A world-first project that will seek to demonstrate how renewable energy produced by offshore wind can generate a secure and reliable supply of green hydrogen to heat homes has been awarded £500,000 in support by the UK Government.
The Department of Business, Energy and Industrial Strategy (BEIS) has announced that it, along with partners Arup, Kiwa Gastec and the Offshore Renewable Energy (ORE) Catapult, has been successful in its bid. The £500,000 award will enable it to deliver phase one of Project Methilltoune – a feasibility study that will conclude in the autumn, focusing on the potential to supply hydrogen from offshore wind in Fife.
If phase one is successful, this could pave the way for construction of the system in phase two. If funding is secured to enter this phase, the project would be based in Levenmouth.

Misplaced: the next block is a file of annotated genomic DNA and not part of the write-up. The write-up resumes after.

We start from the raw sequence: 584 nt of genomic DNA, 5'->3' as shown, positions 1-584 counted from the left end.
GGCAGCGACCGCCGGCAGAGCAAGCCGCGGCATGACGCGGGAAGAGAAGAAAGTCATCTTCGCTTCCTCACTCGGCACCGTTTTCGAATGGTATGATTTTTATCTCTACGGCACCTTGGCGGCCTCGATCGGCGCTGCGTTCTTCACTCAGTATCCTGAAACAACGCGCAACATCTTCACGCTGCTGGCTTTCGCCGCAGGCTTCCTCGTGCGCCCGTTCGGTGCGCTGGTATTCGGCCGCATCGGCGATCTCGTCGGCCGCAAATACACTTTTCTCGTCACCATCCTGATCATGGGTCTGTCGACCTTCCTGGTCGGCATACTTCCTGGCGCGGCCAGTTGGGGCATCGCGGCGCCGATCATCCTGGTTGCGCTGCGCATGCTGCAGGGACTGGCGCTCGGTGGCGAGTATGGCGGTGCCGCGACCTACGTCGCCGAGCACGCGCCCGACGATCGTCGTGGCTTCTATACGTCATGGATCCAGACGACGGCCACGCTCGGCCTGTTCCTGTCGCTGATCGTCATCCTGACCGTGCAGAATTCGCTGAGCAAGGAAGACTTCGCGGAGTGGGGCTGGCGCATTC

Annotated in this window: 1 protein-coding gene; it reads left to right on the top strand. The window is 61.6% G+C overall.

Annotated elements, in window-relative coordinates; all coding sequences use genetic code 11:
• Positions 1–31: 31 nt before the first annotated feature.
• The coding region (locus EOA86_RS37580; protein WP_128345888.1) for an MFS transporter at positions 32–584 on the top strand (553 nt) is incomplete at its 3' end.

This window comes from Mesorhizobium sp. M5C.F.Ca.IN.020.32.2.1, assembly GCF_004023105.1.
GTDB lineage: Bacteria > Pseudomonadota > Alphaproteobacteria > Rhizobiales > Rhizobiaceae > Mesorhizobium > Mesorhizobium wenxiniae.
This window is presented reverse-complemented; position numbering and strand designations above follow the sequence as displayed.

Using offshore wind to generate zero carbon hydrogen from electrolysis for use in the gas distribution network offers a scalable opportunity for the decarbonisation of heat within the UK.
SGN director of energy futures, Angus McIntosh, said: “Along with our partners, we’re delighted to be awarded this funding to progress our study into the supply of green hydrogen.
“The UK has all the ingredients to lead the way, from natural resources to engineering excellence and the quantity and quality of research being undertaken reflects this opportunity. We must continue this great work, demonstrate it and deliver the framework for change.”
Dr Stephen Wyatt, research and innovation director at ORE Catapult, said: “This hugely innovative and exciting project has the potential to be a true game changer in the drive to decarbonise our economy.”